What if ganoda lucidum were to evolve into a plant with more properties?

A new study, published in PLOS ONE, is the first to suggest that a novel cannabis plant might actually be a better bet for medicinal use than its non-medical counterpart.

“We’ve been trying to develop new, therapeutic cannabis products for decades,” says study co-author Paul Guevara, Ph.

D., a professor of psychiatry at the University of California, San Diego School of Medicine.

“But we never found any that really worked for humans.”

The team examined a variety of plants, including the marijuana plant, and then compared the effects of different cannabinoid compounds on different types of brain cells.

The researchers found that cannabis and its derivatives are effective in preventing and treating some types of degenerative brain disorders, including multiple sclerosis, multiple sclerosis in remission, Parkinson’s disease, and multiple sclerosis with neurodegenerative disease.

“When you try to understand why there are so many diseases associated with the disease of Alzheimer’s, you have to look at the neurodegenative pathway,” Gueva says.

“And it is not just the way the brain cells are damaged.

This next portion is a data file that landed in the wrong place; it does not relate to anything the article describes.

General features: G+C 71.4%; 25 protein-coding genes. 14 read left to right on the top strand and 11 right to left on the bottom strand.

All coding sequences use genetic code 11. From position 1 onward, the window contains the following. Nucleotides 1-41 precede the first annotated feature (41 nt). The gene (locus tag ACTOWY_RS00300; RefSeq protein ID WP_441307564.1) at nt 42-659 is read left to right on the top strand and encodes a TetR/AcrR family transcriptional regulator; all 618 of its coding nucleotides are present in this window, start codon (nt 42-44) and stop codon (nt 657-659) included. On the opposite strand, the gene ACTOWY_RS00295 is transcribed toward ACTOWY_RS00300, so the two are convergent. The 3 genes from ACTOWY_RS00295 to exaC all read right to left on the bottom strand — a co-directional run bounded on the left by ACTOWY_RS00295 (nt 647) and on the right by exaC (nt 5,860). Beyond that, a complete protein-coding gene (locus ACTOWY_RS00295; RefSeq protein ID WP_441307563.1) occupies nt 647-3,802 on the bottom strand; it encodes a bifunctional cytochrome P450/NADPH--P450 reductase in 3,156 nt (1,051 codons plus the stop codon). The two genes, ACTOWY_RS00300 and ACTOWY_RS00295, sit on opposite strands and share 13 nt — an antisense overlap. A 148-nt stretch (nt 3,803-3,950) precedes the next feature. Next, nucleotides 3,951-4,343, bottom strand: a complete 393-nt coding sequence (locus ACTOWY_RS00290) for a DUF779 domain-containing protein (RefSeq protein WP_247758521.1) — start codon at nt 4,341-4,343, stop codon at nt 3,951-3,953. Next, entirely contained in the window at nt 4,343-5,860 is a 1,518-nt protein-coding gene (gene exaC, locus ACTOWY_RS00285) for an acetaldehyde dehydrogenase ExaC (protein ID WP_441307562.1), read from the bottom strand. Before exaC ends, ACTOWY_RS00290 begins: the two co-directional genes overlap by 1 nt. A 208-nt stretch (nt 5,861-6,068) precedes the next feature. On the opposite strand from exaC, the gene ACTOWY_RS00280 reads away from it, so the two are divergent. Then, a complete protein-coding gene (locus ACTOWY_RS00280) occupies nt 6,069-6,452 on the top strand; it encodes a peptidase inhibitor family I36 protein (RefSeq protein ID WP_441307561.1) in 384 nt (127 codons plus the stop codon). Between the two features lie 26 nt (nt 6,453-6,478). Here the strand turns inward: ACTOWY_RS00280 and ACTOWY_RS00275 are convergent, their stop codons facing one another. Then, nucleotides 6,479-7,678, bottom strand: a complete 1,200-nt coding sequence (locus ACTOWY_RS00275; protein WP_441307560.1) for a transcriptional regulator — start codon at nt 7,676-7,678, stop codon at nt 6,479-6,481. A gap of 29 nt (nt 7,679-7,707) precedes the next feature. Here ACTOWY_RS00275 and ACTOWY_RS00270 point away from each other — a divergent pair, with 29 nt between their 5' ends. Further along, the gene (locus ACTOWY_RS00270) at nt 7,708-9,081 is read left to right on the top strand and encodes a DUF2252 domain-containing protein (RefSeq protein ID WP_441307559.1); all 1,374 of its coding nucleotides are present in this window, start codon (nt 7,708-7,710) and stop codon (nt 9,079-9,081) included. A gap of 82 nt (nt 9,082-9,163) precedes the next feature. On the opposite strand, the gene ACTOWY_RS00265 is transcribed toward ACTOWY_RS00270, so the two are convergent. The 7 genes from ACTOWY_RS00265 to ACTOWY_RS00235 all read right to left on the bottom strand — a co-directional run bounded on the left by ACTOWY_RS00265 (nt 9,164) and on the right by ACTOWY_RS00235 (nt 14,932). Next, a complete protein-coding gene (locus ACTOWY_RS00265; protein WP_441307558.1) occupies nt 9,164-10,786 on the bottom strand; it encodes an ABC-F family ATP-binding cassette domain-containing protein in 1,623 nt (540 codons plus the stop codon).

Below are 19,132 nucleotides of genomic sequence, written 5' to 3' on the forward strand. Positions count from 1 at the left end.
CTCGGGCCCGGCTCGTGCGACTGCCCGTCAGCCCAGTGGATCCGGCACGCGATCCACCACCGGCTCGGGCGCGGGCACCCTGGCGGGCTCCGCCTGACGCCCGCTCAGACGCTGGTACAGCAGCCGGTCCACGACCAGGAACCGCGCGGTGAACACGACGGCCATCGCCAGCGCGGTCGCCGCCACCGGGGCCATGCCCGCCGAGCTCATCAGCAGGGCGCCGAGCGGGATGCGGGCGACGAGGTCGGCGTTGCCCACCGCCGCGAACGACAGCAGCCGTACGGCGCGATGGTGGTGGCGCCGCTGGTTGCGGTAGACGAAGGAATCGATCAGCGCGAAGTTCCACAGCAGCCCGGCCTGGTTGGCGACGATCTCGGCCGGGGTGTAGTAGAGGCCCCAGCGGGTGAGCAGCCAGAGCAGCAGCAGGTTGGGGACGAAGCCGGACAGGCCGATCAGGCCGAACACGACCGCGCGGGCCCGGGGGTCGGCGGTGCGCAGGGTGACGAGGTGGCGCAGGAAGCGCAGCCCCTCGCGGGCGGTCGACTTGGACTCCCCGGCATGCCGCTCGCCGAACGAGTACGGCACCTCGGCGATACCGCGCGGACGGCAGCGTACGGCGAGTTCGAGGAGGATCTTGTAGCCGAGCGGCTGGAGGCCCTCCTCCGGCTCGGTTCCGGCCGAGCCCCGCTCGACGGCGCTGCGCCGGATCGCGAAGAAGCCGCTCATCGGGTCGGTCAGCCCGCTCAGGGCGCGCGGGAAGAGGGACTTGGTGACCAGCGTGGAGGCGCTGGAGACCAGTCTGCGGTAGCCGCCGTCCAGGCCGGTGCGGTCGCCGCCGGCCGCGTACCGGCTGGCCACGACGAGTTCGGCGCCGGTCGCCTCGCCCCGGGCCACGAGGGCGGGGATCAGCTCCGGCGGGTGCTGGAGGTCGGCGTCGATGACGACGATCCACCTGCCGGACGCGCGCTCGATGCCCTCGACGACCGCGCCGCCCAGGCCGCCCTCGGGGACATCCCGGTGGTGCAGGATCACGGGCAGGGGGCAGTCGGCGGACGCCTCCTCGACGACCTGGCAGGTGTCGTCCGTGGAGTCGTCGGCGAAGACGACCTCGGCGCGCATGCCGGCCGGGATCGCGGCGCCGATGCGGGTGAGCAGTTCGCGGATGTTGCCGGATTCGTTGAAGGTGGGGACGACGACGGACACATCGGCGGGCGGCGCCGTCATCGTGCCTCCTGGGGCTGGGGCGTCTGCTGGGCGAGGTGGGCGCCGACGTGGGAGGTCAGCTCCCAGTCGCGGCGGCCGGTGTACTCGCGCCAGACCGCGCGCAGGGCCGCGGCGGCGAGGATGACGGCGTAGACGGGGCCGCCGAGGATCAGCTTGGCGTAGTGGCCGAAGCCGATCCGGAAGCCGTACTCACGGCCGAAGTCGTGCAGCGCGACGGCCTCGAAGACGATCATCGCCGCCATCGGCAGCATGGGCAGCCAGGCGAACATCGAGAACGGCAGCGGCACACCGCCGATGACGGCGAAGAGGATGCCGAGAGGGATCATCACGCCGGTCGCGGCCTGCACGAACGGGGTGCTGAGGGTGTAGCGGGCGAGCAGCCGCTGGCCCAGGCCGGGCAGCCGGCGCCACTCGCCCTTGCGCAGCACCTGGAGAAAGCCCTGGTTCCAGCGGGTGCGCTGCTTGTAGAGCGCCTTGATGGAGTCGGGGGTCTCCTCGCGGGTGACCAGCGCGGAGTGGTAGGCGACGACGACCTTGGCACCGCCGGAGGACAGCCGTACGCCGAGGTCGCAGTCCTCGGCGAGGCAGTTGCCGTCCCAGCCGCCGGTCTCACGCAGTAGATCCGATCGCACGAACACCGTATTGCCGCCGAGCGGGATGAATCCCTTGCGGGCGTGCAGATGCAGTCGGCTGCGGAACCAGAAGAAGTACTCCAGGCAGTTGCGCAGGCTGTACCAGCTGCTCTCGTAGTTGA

It’s also the way that they are metabolized, and the way they are integrated into the body.”

The scientists suggest that cannabis could help treat the degenerative effects of multiple sclerosis by altering how it interacts with the brain.

“I don’t think the cannabis will be able to treat all of these diseases,” Guesa says.

But it could potentially improve the patient’s quality of life and reduce the need for drugs.

“It’s like a medicine for people who are at the mercy of a disease, who need something to control their symptoms,” Gueda says, “but they don’t want to take a drug.”

Guevaras team is now looking to develop novel treatments for diseases like multiple sclerosis.

But for now, he says, his team has a lot of work ahead of it.

The research was funded by the National Institute on Drug Abuse (NIDA) and by the U.S. Department of Agriculture (USDA).